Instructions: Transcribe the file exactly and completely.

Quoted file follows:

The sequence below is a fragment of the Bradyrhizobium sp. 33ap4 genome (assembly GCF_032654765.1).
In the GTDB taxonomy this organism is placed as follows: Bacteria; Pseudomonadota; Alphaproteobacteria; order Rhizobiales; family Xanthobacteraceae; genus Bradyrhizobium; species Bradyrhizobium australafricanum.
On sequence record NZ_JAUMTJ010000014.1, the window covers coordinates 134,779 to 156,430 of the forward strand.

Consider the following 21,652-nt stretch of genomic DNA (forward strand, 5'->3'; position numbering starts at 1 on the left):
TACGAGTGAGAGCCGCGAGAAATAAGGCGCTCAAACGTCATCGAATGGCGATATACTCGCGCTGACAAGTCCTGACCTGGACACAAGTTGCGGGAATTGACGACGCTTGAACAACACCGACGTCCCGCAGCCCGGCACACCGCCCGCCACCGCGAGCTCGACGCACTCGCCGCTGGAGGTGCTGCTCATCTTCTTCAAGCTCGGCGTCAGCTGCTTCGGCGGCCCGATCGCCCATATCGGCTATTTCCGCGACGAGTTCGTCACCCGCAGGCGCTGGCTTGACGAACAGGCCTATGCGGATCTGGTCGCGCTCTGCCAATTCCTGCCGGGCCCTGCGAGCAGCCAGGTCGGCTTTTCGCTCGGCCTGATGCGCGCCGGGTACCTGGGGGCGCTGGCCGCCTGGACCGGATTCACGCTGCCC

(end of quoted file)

The sequence below is a fragment of the Bradyrhizobium sp. 33ap4 genome (assembly GCF_032654765.1).
In the GTDB taxonomy this organism is placed as follows: Bacteria; Pseudomonadota; Alphaproteobacteria; order Rhizobiales; family Xanthobacteraceae; genus Bradyrhizobium; species Bradyrhizobium australafricanum.
On sequence record NZ_JAUMTJ010000014.1, the window covers coordinates 134,779 to 156,430 of the forward strand.

Consider the following 21,652-nt stretch of genomic DNA (forward strand, 5'->3'; position numbering starts at 1 on the left):
TACGAGTGAGAGCCGCGAGAAATAAGGCGCTCAAACGTCATCGAATGGCGATATACTCGCGCTGACAAGTCCTGACCTGGACACAAGTTGCGGGAATTGACGACGCTTGAACAACACCGACGTCCCGCAGCCCGGCACACCGCCCGCCACCGCGAGCTCGACGCACTCGCCGCTGGAGGTGCTGCTCATCTTCTTCAAGCTCGGCGTCAGCTGCTTCGGCGGCCCGATCGCCCATATCGGCTATTTCCGCGACGAGTTCGTCACCCGCAGGCGCTGGCTTGACGAACAGGCCTATGCGGATCTGGTCGCGCTCTGCCAATTCCTGCCGGGCCCTGCGAGCAGCCAGGTCGGCTTTTCGCTCGGCCTGATGCGCGCCGGGTACCTGGGGGCGCTGGCCGCCTGGACCGGATTCACGCTGCCC